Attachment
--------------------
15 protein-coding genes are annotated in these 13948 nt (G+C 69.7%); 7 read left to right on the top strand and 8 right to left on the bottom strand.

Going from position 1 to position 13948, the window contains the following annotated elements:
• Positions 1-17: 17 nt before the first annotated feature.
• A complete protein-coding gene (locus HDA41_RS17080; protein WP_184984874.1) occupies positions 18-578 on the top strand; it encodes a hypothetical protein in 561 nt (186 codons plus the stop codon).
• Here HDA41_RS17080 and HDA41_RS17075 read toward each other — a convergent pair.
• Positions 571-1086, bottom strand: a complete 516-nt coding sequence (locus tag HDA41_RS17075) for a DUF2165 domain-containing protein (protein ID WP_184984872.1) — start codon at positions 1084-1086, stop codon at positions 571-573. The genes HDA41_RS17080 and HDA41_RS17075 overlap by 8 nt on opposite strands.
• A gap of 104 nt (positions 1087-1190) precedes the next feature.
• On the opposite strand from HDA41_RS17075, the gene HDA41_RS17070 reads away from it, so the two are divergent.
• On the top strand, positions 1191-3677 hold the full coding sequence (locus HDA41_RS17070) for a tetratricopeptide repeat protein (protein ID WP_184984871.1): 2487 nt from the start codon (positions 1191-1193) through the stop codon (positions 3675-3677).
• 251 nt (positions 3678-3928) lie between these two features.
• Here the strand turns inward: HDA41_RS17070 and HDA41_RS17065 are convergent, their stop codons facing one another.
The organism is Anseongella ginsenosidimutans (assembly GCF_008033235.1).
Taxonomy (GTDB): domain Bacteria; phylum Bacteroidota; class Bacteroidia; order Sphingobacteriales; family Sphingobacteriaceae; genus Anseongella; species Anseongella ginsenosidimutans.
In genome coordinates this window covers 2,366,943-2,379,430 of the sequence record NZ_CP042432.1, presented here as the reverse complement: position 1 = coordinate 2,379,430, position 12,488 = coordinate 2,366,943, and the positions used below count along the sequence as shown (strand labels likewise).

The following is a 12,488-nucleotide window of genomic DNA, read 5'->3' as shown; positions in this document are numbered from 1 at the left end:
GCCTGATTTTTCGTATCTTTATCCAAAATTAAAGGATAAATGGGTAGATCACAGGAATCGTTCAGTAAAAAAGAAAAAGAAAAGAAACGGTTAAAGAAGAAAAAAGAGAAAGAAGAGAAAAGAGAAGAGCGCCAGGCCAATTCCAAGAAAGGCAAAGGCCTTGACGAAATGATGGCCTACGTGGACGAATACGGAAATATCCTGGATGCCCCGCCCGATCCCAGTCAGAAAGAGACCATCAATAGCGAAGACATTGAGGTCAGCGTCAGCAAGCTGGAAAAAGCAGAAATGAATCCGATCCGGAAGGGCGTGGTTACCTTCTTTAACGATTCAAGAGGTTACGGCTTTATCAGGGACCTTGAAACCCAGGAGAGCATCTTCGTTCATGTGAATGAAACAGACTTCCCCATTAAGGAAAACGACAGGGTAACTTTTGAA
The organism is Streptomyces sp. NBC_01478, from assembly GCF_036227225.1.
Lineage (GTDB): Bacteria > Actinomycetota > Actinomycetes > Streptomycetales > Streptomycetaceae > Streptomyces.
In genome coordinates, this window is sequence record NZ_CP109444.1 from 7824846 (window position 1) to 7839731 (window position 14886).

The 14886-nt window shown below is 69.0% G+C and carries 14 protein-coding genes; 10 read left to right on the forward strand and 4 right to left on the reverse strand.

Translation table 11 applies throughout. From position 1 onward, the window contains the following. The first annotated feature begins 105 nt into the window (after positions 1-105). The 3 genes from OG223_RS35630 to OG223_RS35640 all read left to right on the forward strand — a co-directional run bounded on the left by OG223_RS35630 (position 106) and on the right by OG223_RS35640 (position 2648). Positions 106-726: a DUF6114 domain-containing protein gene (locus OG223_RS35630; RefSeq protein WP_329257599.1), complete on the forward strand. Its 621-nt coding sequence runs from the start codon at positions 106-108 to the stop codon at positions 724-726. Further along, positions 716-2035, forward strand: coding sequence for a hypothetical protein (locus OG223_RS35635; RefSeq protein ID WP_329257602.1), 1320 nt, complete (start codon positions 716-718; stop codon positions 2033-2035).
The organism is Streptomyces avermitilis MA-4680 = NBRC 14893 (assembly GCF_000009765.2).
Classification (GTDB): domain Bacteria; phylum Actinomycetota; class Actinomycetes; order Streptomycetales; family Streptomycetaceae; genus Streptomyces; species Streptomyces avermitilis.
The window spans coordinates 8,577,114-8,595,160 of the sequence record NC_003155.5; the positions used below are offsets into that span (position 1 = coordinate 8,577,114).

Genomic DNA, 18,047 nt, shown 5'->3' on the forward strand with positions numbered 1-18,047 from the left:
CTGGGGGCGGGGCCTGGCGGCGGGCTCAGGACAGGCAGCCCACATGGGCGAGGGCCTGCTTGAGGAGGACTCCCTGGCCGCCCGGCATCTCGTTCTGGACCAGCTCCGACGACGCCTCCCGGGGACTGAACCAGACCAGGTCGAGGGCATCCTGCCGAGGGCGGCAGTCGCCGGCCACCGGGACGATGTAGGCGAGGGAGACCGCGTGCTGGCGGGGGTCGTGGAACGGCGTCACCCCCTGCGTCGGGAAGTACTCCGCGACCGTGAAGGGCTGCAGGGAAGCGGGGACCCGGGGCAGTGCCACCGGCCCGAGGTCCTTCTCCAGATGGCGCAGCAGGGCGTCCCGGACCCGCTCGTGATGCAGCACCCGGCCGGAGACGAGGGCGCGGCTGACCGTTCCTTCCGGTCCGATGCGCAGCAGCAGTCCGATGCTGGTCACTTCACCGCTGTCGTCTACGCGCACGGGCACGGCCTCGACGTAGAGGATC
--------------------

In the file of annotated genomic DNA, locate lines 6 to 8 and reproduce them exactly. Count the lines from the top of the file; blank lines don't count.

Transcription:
• Positions 571-1086, bottom strand: a complete 516-nt coding sequence (locus tag HDA41_RS17075) for a DUF2165 domain-containing protein (protein ID WP_184984872.1) — start codon at positions 1084-1086, stop codon at positions 571-573. The genes HDA41_RS17080 and HDA41_RS17075 overlap by 8 nt on opposite strands.
• A gap of 104 nt (positions 1087-1190) precedes the next feature.
• On the opposite strand from HDA41_RS17075, the gene HDA41_RS17070 reads away from it, so the two are divergent.